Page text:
Following these rules will help reduce the seriousness and frequency of plumbing problems.

  • Make sure everyone who lives in your home knows the locations of water shutoff valves and how to use them. If you don’t know, ask a plumber to give you a tour; then label each valve with a description of its function and instructions for turning it off. If a pipe bursts, quickly stopping the flow of leaking water can prevent extensive damage. Once or twice a year test the main water shutoff valve to your home to make sure it is working properly.
  • Periodically check shutoff valves, exposed pipes, faucets, and your hot water heater for leaks. Regularly inspect ceilings and walls for signs of water damage. If you find a leak, have it repaired immediately.
  • If you have a septic-tank system, have it inspected regularly by a licensed professional.
  • Install smoke and carbon-monoxide detectors near your water heater and furnace.
  • Keep all flammable and combustible materials away from your hot water heater.
  • To reduce the risks of fire or health hazards, have a plumber or heating and air-conditioning service check your water heater’s venting for proper draft and to make sure the room is properly ventilated.
  • Dispose of grease or rendered-down fat in the trash; never pour it down a drain.
  • Cover bathtub and shower drains with screens to prevent hair from clogging up their pipes.
  • Chemical drain cleaners are extremely dangerous products—pay close attention to package directions and warning labels. When pouring a drain cleaner into a drain, avert your face and keep it as far away as possible from the bottle and the drain.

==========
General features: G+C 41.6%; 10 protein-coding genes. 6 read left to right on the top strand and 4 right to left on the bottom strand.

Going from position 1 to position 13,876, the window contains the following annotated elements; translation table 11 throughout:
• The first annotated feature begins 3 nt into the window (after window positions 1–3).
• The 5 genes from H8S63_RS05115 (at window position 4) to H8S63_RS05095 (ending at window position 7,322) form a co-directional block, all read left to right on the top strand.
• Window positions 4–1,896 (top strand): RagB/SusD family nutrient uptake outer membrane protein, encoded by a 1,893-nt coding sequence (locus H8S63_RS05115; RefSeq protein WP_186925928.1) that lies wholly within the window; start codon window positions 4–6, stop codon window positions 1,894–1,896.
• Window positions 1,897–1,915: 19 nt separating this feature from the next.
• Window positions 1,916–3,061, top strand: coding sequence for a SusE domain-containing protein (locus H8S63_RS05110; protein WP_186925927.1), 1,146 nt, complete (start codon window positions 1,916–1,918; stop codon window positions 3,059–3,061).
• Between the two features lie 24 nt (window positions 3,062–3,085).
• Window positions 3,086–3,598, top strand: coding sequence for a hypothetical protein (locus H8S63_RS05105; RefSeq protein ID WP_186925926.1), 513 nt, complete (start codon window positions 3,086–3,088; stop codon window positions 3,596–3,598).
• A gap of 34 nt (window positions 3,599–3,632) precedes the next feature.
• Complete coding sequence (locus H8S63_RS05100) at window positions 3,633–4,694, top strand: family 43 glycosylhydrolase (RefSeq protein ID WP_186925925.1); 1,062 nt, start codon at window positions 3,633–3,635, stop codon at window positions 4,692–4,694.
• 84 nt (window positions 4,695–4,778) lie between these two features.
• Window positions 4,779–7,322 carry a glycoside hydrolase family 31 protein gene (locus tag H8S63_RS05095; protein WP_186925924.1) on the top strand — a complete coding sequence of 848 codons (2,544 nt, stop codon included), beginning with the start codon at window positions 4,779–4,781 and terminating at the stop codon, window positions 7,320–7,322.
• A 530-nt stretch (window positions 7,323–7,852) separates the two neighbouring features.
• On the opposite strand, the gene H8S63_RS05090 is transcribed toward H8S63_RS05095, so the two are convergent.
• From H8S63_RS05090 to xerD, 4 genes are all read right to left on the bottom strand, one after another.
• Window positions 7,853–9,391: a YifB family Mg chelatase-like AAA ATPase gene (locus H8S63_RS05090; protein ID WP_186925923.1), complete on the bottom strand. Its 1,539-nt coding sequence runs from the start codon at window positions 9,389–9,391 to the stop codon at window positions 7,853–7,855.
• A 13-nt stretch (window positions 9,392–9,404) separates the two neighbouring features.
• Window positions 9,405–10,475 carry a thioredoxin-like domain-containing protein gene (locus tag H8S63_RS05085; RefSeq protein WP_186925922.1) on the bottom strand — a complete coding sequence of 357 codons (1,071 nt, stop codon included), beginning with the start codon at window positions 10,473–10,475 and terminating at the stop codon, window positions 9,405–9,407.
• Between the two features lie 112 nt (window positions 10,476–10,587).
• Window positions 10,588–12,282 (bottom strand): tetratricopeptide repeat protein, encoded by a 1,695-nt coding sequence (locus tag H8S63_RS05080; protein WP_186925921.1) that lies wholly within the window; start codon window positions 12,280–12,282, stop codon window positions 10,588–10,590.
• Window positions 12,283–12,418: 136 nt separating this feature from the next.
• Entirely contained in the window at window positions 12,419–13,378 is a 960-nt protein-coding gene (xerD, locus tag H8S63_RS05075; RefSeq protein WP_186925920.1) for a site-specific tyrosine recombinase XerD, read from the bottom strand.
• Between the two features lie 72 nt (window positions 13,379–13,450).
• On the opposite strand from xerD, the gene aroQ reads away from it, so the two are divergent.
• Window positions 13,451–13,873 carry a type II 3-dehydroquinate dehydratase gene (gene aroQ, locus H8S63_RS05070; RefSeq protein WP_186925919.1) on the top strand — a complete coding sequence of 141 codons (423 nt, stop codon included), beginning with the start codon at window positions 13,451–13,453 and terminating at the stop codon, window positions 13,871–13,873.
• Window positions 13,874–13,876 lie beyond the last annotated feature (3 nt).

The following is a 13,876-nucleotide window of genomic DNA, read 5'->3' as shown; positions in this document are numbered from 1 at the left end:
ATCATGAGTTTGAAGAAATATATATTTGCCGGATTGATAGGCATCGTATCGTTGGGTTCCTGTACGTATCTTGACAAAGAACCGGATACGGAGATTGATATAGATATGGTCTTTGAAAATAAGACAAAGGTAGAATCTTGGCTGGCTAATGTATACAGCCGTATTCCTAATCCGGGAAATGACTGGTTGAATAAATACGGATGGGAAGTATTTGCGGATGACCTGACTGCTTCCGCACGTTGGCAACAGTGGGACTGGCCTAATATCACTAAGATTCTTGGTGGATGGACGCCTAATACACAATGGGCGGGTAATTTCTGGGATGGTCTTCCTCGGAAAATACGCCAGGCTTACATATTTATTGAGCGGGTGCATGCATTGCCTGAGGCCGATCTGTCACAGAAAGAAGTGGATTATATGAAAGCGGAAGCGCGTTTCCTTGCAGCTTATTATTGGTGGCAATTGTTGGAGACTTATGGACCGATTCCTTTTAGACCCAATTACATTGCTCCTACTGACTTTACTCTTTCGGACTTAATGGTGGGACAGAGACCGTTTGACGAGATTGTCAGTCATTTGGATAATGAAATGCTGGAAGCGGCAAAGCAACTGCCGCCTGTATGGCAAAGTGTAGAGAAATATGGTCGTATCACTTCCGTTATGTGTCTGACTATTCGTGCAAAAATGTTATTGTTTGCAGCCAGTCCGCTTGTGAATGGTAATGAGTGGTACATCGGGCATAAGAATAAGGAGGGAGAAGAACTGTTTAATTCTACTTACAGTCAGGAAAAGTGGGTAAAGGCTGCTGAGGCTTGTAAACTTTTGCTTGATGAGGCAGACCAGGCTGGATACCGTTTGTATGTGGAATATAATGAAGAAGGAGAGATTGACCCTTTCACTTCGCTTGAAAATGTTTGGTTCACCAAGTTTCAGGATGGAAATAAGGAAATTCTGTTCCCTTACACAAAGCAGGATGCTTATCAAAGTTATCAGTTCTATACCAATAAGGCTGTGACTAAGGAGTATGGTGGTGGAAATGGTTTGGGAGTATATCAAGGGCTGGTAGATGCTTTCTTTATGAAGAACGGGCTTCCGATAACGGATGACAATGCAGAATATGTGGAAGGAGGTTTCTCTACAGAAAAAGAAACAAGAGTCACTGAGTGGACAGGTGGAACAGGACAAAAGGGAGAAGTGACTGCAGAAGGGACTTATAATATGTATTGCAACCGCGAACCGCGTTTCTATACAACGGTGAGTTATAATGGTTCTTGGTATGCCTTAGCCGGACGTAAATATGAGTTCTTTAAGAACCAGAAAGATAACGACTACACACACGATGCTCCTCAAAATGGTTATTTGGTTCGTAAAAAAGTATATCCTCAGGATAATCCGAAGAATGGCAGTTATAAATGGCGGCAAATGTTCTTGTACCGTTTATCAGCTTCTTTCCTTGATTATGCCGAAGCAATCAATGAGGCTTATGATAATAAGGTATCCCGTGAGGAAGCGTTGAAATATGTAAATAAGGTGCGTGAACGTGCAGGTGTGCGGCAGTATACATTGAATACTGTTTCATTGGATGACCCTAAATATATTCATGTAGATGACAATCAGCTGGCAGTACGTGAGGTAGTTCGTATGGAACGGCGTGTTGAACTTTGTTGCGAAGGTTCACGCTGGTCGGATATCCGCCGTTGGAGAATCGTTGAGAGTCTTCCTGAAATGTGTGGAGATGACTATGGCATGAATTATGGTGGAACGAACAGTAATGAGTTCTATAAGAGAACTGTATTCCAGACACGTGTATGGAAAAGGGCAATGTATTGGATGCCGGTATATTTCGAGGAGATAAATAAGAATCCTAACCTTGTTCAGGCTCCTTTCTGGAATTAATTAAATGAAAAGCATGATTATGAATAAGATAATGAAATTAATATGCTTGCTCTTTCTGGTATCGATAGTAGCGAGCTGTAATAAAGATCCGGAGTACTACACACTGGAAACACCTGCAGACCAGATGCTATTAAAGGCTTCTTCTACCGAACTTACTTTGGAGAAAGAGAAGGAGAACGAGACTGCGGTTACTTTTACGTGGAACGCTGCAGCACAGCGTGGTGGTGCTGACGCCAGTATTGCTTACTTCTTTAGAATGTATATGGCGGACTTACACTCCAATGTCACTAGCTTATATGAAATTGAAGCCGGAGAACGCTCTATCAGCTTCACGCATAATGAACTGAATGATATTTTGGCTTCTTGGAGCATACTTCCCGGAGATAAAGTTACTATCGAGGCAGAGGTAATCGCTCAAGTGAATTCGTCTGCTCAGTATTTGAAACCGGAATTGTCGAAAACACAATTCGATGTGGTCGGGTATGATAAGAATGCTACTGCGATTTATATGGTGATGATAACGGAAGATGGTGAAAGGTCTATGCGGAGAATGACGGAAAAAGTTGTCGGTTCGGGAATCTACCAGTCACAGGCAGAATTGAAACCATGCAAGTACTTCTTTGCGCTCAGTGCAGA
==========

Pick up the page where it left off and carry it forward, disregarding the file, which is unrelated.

• If a drain is completely clogged, do not use a drain cleaner—it will likely produce a large pool of highly caustic water. Also, using a drain cleaner on completely clogged drains may simply enlarge the blockage.
  • Don’t flush anything down the toilet that doesn’t belong there. Paper towels, feminine products, disposable diapers, cat litter, hair, and other items can clog up the works.
  • Use care when operating your garbage disposer. Make sure that its on-off switch is not located in an area where it can be accidentally turned on. If you have children, consider buying a batch-feed model that won’t operate without a stopper.
  • Heed warnings in your garbage disposer’s operating manual. Many models can become clogged if you try to dispose of coffee grounds, uncooked rice, etc. Always run a steady stream of water into your garbage disposer when in use.
  • Periodically check the temperature setting of your hot water heater—most models should be set between 120° and 140°. Running the burner at lower temperatures saves energy costs and extends the life of the appliance.